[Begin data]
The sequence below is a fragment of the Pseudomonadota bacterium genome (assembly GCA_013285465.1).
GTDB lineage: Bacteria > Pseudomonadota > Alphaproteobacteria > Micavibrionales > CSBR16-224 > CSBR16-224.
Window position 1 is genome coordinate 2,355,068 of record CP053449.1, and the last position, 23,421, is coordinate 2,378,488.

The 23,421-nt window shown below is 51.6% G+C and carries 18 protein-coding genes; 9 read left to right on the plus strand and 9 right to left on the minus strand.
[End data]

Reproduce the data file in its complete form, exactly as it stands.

The sequence below is a fragment of the Pseudomonadota bacterium genome (assembly GCA_013285465.1).
GTDB lineage: Bacteria > Pseudomonadota > Alphaproteobacteria > Micavibrionales > CSBR16-224 > CSBR16-224.
Window position 1 is genome coordinate 2,355,068 of record CP053449.1, and the last position, 23,421, is coordinate 2,378,488.

The 23,421-nt window shown below is 51.6% G+C and carries 18 protein-coding genes; 9 read left to right on the plus strand and 9 right to left on the minus strand.